Vol. 5 Num 70 Thu. August 05, 2004  
Front Page

70 hurt in Zimbabwe train crash

Two commuter trains have crashed in morning rush hour at the Zimbabwean capital Harare's main station, injuring 70 people including 10 seriously, government officials say.

Deputy Transport Minister Andrew Langa said yesterday it appeared human error was to blame for the accident. There were no immediate reports of any deaths.

A Reuters witness saw at least four carriages lying on their side at Harare Station.

"Two commuter trains using the same track as they approached the railway station collided into each other," Langa told Reuters at the scene shortly after the collision.

"The one which was behind did not slow down for the one in front. At this stage we are attributing this to human error," Langa said. "At the moment we have no reports of deaths."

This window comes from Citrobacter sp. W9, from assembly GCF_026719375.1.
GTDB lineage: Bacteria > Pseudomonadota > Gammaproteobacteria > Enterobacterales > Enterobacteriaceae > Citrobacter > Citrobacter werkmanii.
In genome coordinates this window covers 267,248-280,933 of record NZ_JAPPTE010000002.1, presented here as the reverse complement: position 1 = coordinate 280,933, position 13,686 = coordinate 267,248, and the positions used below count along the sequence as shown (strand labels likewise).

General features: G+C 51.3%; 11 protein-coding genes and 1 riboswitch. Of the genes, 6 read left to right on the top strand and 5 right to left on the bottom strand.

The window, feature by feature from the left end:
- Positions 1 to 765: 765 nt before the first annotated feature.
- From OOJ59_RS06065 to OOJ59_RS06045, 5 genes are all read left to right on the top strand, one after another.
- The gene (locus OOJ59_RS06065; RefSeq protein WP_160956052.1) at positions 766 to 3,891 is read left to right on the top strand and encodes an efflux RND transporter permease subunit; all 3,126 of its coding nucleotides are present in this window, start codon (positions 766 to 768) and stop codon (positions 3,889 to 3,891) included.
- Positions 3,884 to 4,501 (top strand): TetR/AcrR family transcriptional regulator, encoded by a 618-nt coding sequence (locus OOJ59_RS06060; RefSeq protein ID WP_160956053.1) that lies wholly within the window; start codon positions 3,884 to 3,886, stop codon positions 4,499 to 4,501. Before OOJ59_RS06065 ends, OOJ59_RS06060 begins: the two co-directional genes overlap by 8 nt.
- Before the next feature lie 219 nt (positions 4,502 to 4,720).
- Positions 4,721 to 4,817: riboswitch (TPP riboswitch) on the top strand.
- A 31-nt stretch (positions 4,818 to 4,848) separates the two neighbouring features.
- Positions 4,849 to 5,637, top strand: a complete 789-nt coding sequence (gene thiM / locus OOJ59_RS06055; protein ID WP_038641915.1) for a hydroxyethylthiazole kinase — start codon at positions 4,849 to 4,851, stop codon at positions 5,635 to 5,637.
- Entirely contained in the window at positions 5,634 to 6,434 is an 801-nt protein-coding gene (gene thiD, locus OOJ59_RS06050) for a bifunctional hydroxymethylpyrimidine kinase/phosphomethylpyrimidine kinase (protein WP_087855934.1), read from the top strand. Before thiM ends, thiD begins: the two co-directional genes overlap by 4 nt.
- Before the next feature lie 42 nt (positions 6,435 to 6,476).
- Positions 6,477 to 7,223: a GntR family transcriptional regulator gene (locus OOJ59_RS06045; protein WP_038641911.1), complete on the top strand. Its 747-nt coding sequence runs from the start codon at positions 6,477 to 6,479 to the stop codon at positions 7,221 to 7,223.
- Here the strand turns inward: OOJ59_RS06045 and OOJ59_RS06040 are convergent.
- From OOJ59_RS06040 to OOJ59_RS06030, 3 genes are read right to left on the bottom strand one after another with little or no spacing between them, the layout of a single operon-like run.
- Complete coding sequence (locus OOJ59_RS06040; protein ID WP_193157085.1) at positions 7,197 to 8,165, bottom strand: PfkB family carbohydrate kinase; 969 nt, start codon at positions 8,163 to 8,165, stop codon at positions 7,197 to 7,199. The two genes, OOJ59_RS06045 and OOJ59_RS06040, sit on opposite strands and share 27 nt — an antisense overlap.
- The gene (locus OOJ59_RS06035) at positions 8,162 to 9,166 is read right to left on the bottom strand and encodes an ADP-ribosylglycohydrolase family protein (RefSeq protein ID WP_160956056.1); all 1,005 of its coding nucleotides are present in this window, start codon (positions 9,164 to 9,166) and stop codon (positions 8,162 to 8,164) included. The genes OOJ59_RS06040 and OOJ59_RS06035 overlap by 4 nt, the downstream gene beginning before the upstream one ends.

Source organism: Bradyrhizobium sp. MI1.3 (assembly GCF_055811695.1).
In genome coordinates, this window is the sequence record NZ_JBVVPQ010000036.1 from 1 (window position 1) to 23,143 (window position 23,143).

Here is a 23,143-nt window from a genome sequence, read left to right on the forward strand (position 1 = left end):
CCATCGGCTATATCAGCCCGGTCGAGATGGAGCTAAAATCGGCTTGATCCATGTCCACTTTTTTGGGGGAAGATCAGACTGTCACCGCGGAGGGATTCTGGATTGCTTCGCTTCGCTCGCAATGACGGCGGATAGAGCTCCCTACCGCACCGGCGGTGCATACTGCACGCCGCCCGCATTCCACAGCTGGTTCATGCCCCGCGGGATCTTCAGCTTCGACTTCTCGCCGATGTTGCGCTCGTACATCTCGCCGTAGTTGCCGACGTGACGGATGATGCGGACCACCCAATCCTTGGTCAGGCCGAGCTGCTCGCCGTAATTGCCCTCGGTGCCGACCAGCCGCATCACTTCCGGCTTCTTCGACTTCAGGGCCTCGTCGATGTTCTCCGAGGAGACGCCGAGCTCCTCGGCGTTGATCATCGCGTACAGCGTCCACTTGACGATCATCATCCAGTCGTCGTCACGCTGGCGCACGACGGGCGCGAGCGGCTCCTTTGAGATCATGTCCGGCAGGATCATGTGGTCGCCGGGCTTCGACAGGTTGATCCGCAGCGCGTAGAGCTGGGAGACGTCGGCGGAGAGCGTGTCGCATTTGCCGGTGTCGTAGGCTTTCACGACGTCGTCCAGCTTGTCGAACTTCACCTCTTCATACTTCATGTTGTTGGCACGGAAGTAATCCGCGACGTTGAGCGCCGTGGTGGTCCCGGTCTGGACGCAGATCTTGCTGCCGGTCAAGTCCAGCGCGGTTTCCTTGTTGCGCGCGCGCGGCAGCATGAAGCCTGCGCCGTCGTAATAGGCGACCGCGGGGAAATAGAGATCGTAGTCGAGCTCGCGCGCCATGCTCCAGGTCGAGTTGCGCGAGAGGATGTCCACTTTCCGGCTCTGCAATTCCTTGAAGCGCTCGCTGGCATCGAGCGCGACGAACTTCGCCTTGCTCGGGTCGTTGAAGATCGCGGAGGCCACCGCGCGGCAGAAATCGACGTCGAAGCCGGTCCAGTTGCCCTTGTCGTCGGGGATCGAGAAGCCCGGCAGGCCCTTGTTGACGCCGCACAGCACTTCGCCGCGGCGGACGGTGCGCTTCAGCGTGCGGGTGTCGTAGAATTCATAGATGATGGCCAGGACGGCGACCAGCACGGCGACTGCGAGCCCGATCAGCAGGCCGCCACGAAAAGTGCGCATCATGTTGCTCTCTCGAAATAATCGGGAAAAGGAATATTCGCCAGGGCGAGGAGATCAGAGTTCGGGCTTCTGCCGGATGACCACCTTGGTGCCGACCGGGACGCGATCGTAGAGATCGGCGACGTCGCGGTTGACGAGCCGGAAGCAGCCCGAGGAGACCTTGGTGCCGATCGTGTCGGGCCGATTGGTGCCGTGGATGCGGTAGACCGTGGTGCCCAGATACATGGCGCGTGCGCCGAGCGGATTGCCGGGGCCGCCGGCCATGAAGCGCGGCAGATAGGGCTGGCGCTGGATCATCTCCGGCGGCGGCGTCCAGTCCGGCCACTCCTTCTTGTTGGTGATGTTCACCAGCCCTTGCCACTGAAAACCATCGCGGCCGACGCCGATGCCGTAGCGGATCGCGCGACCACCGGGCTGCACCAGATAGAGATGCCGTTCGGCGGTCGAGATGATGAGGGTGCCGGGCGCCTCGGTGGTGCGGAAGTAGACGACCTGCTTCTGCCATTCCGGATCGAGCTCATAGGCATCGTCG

A man at the scene told Reuters: "I saw one of the trains crash into the other. People were wailing."

The crash stirred memories of Zimbabwe's last major rail disaster in February 2003, when more than 40 people were killed and over 60 injured when a passenger train on its way to the northwestern resort town of Victoria Falls collided with a goods train and caught fire, burning some bodies beyond recognition.

Officials also blamed human error for that accident.

Police cordoned off the site of Wednesday's crash to allow ambulances to ferry the injured to three hospitals in the city.

Hospital sources said many of those hurt suffered head injuries or broken limbs.

One of the three seriously injured had internal bleeding and needed major surgery, and another was hurt while jumping from one of the trains when the collision happened, the sources said.

"We are going to investigate the accident and we will punish the culprits," Transport and Communications Minister Chris Mushowe told reporters when he visited the crash scene with several other government ministers.

Railway workers started to clear the crash site, bringing in heavy lifting equipment to help move the carriages.

Rail has become an increasingly important mode of transport for workers from Harare's high-density townships to reach jobs in central Harare, especially as Zimbabwe's foreign exchange crisis has forced up the price of fuel for minibuses.